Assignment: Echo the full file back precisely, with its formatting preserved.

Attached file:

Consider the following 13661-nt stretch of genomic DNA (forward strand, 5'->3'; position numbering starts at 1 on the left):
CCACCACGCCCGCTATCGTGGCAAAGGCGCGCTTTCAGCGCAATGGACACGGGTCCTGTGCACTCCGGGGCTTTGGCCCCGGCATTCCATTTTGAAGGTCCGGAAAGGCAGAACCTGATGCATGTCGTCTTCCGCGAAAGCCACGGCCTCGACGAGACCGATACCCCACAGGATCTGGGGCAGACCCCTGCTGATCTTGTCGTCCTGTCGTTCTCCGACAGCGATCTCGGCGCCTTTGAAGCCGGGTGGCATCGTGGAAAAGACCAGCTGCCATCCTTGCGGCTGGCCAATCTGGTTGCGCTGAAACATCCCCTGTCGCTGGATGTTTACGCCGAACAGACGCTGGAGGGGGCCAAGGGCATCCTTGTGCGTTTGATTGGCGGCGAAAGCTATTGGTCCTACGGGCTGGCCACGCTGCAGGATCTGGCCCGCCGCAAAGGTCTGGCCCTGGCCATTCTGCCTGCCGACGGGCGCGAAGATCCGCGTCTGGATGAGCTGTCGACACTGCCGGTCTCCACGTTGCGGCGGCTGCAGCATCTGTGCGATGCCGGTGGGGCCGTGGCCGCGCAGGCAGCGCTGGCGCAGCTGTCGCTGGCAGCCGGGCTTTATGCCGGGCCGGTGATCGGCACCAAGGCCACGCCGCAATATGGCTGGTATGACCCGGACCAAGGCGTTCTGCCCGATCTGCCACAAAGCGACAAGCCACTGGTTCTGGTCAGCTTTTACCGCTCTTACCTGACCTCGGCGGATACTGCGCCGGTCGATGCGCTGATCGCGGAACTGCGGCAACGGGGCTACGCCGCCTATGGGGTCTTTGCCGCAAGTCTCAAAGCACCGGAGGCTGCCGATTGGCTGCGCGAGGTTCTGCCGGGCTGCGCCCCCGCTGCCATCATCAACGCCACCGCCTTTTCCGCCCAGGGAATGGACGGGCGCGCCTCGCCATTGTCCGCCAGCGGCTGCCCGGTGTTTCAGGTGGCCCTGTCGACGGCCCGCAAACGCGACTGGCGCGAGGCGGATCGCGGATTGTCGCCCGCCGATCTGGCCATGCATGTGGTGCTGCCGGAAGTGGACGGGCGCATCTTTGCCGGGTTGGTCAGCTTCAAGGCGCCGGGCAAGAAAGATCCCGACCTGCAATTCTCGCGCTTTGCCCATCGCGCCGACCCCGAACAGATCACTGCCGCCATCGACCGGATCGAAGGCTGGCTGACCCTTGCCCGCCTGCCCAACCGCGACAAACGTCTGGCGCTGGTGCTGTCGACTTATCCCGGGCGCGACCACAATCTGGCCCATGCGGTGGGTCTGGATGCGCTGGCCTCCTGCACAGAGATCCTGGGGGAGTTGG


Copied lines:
Consider the following 13661-nt stretch of genomic DNA (forward strand, 5'->3'; position numbering starts at 1 on the left):
CCACCACGCCCGCTATCGTGGCAAAGGCGCGCTTTCAGCGCAATGGACACGGGTCCTGTGCACTCCGGGGCTTTGGCCCCGGCATTCCATTTTGAAGGTCCGGAAAGGCAGAACCTGATGCATGTCGTCTTCCGCGAAAGCCACGGCCTCGACGAGACCGATACCCCACAGGATCTGGGGCAGACCCCTGCTGATCTTGTCGTCCTGTCGTTCTCCGACAGCGATCTCGGCGCCTTTGAAGCCGGGTGGCATCGTGGAAAAGACCAGCTGCCATCCTTGCGGCTGGCCAATCTGGTTGCGCTGAAACATCCCCTGTCGCTGGATGTTTACGCCGAACAGACGCTGGAGGGGGCCAAGGGCATCCTTGTGCGTTTGATTGGCGGCGAAAGCTATTGGTCCTACGGGCTGGCCACGCTGCAGGATCTGGCCCGCCGCAAAGGTCTGGCCCTGGCCATTCTGCCTGCCGACGGGCGCGAAGATCCGCGTCTGGATGAGCTGTCGACACTGCCGGTCTCCACGTTGCGGCGGCTGCAGCATCTGTGCGATGCCGGTGGGGCCGTGGCCGCGCAGGCAGCGCTGGCGCAGCTGTCGCTGGCAGCCGGGCTTTATGCCGGGCCGGTGATCGGCACCAAGGCCACGCCGCAATATGGCTGGTATGACCCGGACCAAGGCGTTCTGCCCGATCTGCCACAAAGCGACAAGCCACTGGTTCTGGTCAGCTTTTACCGCTCTTACCTGACCTCGGCGGATACTGCGCCGGTCGATGCGCTGATCGCGGAACTGCGGCAACGGGGCTACGCCGCCTATGGGGTCTTTGCCGCAAGTCTCAAAGCACCGGAGGCTGCCGATTGGCTGCGCGAGGTTCTGCCGGGCTGCGCCCCCGCTGCCATCATCAACGCCACCGCCTTTTCCGCCCAGGGAATGGACGGGCGCGCCTCGCCATTGTCCGCCAGCGGCTGCCCGGTGTTTCAGGTGGCCCTGTCGACGGCCCGCAAACGCGACTGGCGCGAGGCGGATCGCGGATTGTCGCCCGCCGATCTGGCCATGCATGTGGTGCTGCCGGAAGTGGACGGGCGCATCTTTGCCGGGTTGGTCAGCTTCAAGGCGCCGGGCAAGAAAGATCCCGACCTGCAATTCTCGCGCTTTGCCCATCGCGCCGACCCCGAACAGATCACTGCCGCCATCGACCGGATCGAAGGCTGGCTGACCCTTGCCCGCCTGCCCAACCGCGACAAACGTCTGGCGCTGGTGCTGTCGACTTATCCCGGGCGCGACCACAATCTGGCCCATGCGGTGGGTCTGGATGCGCTGGCCTCCTGCACAGAGATCCTGGGGGAGTTGG